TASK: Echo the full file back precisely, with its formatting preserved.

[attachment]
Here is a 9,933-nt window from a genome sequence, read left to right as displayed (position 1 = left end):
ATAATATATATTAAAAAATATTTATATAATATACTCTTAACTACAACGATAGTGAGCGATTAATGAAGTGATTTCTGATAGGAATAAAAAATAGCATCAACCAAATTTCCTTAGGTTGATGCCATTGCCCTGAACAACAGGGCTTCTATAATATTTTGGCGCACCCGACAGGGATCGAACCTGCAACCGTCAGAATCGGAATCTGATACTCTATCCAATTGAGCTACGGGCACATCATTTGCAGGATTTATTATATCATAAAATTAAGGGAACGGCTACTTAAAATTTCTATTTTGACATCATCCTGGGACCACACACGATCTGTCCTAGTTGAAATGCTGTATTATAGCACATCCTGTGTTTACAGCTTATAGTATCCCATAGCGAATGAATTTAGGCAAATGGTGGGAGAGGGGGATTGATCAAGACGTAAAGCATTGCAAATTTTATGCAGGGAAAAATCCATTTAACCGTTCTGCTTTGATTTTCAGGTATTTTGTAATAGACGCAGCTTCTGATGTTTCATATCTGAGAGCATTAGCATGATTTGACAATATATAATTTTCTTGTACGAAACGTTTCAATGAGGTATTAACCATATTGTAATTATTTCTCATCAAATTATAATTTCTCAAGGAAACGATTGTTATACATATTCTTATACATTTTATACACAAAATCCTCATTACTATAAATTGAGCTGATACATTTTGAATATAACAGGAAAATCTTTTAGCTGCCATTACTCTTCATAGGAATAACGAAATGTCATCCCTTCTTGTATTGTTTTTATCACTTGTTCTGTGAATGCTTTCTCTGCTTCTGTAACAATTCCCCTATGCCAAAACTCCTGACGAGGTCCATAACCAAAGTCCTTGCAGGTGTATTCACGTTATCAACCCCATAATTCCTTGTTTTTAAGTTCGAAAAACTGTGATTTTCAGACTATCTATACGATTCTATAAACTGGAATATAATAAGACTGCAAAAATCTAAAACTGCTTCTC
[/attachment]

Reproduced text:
Here is a 9,933-nt window from a genome sequence, read left to right as displayed (position 1 = left end):
ATAATATATATTAAAAAATATTTATATAATATACTCTTAACTACAACGATAGTGAGCGATTAATGAAGTGATTTCTGATAGGAATAAAAAATAGCATCAACCAAATTTCCTTAGGTTGATGCCATTGCCCTGAACAACAGGGCTTCTATAATATTTTGGCGCACCCGACAGGGATCGAACCTGCAACCGTCAGAATCGGAATCTGATACTCTATCCAATTGAGCTACGGGCACATCATTTGCAGGATTTATTATATCATAAAATTAAGGGAACGGCTACTTAAAATTTCTATTTTGACATCATCCTGGGACCACACACGATCTGTCCTAGTTGAAATGCTGTATTATAGCACATCCTGTGTTTACAGCTTATAGTATCCCATAGCGAATGAATTTAGGCAAATGGTGGGAGAGGGGGATTGATCAAGACGTAAAGCATTGCAAATTTTATGCAGGGAAAAATCCATTTAACCGTTCTGCTTTGATTTTCAGGTATTTTGTAATAGACGCAGCTTCTGATGTTTCATATCTGAGAGCATTAGCATGATTTGACAATATATAATTTTCTTGTACGAAACGTTTCAATGAGGTATTAACCATATTGTAATTATTTCTCATCAAATTATAATTTCTCAAGGAAACGATTGTTATACATATTCTTATACATTTTATACACAAAATCCTCATTACTATAAATTGAGCTGATACATTTTGAATATAACAGGAAAATCTTTTAGCTGCCATTACTCTTCATAGGAATAACGAAATGTCATCCCTTCTTGTATTGTTTTTATCACTTGTTCTGTGAATGCTTTCTCTGCTTCTGTAACAATTCCCCTATGCCAAAACTCCTGACGAGGTCCATAACCAAAGTCCTTGCAGGTGTATTCACGTTATCAACCCCATAATTCCTTGTTTTTAAGTTCGAAAAACTGTGATTTTCAGACTATCTATACGATTCTATAAACTGGAATATAATAAGACTGCAAAAATCTAAAACTGCTTCTC